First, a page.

Otago Daily Times 08 January 2009
by Sally Rae
Peter Jean Caley might have exhibited his art around the world, including Dubai, the United States and the Florence Biennale, but he is feeling right at home in an old shop in Waimate's main street.
The internationally recognised artist regards himself as a "southerner", with strong family links to the South.
He has temporarily opened the shop in Queen St, which will remain open until the third week of this month.
He has been delighted by the response from visitors, who have been "quite stunned".
"This old shop appeals to me. This is sort of me. I feel comfortable in here. I've got the kettle in the corner and paintings over here," he said gesturing to some of his spectacular work.
Mr Caley has a passion for Maori culture and has a collection of large oil portraits of Maori.
New Zealand nearly lost the collection - he received a "magnificent offer" last year and nearly accepted.
The offer would have meant money would not have been an issue for the rest of his life, Mr Caley said, but he turned it down.
One of his most special commissions, a portrait of Witarina Harris, was officially unveiled last year.
Mrs Harris died in 2007 aged 101. Mrs Harris, then Witarina Te Miriarangi Parewahaika Mitchell, played Princess Miro in the Hollywood movie Under the Southern Cross, later known as The Devil's Pit, in 1929.
Mr Caley was asked to do the painting by Sir Howard Morrison and he said Mrs Harris' family and the public were thrilled with the result.
He had no idea why art critics "had a go" about the painting.
"I was thrilled. It had everything you could possibly ask for."
Negative comments from art critics in New Zealand were nothing new for Mr Caley, who defended his style, saying it was "certainly not chocolate box".
He had been advised if he stopped his portraits, his career would take off, but he could not.
"I can't. It's part of me," he said.
The critics needed to open their eyes and learn it was not photographic painting but a very modern style, he said.
He enjoyed the mysteries of abstract art, which he combined with realism.
Mr Caley would like to see a mixed cultural gallery established - showcasing Maori as well as Pakeha art - and Waimate was one possible venue.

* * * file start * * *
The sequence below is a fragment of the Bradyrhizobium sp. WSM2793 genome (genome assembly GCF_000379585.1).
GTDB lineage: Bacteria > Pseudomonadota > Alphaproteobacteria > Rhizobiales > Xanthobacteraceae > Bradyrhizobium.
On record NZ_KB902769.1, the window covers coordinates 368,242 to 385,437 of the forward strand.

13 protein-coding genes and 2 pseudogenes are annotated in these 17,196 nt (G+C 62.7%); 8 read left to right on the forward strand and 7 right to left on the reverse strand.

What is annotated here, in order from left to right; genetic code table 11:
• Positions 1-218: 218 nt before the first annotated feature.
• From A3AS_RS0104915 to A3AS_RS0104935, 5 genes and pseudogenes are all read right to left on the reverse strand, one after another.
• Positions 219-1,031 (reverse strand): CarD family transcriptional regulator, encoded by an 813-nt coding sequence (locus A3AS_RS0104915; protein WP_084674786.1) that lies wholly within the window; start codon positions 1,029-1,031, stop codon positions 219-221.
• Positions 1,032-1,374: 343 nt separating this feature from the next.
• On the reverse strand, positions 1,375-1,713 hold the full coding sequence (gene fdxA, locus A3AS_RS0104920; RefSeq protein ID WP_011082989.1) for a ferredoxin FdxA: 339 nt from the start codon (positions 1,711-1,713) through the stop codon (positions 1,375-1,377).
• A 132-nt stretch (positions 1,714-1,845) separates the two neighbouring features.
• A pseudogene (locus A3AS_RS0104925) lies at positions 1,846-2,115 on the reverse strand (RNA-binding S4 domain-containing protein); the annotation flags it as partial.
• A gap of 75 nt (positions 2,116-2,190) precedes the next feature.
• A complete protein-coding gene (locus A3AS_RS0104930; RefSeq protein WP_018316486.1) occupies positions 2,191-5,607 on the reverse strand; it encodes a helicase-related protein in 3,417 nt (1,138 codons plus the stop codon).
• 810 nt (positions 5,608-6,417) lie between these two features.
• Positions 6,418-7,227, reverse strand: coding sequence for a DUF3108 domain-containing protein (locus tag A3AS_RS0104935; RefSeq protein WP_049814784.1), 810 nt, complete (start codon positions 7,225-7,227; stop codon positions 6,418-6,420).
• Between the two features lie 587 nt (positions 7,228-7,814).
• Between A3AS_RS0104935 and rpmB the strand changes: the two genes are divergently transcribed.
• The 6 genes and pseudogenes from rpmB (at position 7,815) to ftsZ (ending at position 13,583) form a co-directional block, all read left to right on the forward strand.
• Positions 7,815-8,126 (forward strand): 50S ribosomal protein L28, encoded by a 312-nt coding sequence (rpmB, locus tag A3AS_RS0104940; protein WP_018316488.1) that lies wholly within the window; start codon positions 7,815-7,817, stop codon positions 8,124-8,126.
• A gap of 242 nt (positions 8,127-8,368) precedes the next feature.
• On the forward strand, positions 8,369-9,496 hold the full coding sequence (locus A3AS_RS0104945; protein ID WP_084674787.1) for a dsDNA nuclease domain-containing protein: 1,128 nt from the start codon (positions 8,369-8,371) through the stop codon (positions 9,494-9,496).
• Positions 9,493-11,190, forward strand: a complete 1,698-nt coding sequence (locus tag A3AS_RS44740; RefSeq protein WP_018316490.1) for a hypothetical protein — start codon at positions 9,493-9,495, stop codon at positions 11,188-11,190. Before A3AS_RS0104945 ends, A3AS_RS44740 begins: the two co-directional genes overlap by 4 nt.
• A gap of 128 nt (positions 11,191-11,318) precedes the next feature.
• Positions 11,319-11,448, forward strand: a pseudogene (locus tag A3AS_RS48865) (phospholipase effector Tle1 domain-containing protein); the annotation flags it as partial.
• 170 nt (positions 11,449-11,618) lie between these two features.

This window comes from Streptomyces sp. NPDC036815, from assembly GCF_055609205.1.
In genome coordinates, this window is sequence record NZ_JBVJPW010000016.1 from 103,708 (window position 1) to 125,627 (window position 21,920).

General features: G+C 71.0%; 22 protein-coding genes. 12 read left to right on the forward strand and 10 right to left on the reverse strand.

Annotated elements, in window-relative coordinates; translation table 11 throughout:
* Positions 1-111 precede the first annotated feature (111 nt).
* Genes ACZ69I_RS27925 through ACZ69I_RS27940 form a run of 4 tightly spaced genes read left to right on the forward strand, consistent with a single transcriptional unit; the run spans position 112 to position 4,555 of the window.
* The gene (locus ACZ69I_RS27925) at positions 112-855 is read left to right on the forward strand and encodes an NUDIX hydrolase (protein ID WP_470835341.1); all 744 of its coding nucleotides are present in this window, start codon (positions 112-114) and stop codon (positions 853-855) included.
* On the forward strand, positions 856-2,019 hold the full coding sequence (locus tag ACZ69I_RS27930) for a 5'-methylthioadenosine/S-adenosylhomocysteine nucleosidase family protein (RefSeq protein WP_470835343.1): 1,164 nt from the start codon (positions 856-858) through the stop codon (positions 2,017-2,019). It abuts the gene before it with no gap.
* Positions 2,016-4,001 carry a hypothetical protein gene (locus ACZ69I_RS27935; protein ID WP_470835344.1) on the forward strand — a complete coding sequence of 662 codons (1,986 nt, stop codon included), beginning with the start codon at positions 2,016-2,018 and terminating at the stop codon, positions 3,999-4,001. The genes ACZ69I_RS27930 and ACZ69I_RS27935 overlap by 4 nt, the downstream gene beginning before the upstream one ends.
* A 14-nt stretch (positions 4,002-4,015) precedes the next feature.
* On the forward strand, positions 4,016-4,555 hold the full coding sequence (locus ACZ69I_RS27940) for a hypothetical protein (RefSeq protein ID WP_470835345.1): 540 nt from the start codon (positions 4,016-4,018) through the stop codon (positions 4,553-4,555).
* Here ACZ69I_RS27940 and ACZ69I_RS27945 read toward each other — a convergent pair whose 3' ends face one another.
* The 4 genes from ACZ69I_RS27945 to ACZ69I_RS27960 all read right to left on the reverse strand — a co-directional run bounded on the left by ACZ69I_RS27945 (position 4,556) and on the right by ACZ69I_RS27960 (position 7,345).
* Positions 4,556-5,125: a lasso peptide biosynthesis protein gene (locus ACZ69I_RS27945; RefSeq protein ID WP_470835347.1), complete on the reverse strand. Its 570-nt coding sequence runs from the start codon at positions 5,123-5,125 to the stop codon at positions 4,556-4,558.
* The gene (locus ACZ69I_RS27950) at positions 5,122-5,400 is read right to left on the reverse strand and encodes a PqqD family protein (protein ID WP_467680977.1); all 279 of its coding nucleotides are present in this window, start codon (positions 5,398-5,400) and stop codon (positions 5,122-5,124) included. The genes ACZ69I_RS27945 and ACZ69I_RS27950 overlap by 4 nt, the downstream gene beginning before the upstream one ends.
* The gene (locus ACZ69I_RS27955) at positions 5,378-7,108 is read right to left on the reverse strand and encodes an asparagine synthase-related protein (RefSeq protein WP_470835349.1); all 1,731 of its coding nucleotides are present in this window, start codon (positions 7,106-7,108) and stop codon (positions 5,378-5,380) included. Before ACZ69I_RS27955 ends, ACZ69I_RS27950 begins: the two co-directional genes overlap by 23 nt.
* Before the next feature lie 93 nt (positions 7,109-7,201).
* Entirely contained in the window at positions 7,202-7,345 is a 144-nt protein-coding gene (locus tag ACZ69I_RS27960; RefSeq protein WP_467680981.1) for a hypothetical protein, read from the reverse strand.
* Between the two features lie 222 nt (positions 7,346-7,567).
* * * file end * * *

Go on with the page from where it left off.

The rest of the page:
Financial support would be needed, but whatever town it was done in, it would "go to the lights".
He could turn a gallery into an "icon", he said.
Mr Caley, who has travelled widely, said he had loved his life.
"I just do my thing and if it works and goes well, I'm happy. If it doesn't work and it goes badly, I'm still happy. I've always done what I feel I should do."
The Daily Post, Rotorua 12 June 2008
By Kelly Makiha.
Witarina Harris' son Stuart looked into the painted eyes of his mother and cried.
â€œIt bought tears to my eyes looking into her eyes again. Its like she is still alive' the Rotorua man told the Daily Post after seeing a painting of the 101-year-old, who died a year ago on Tuesday.
The painting is to be officially unveiled to members of the public today at a ceremony at the Rotorua District Council.
The idea to gift the city a painting of the prominent Te Arawa kuia came from Sir Howard Morrison, who arranged funding from First Sovereign and Ngati Whakaue Tribal lands.
Ngati Whakaue are yet to decide where the painting will go permanently but Sir Howard said he wanted the opportunity for the public to view it.
Geraldine artist Peter Caley worked on the painting last year after being asked by Sir Howard.
â€œI was in Rotorua and bumped into Howard at a cafÃ© in town. I said â€œMaybe it's time you had your portrait done. He said, â€œThere is someone I feel is more important to Te Arawa who needs to be painted, but I think you have only got six months'.
Sir Howard was worried about the failing health of Te Arawa's much loved kuia, who starred in a Hollywood film Under the Southern Cross, later known as The Devil's Pit, in 1929.
Mr. Caley traveled to Rotorua six times last year to be with Mrs. Harris before she died.
â€œShe didn't sit for me, Instead, I walked around Ohinemutu with her, I would Sit and talk to her, get to know her, sketch her, take photos.
But Mrs. Harris died before Mr. Caley finished the painting. She had been such a huge part of Mr. Caley's life for six months after her death shook the artist, resulting in him having to take a month off.
â€œI was frightened when I saw her in state that I wouldn't be able to finish the painting and capture her again.
But when he saw her he was overcome with emotion as if she was speaking to him, saying don't you dare think that.
The end result is a painting that her family says hauntingly captures her smile and emotion. It was revealed to a gathering of Te Arawa elders and family members on Saturday at Tamatekapua Meeting House, at Ohinemutu.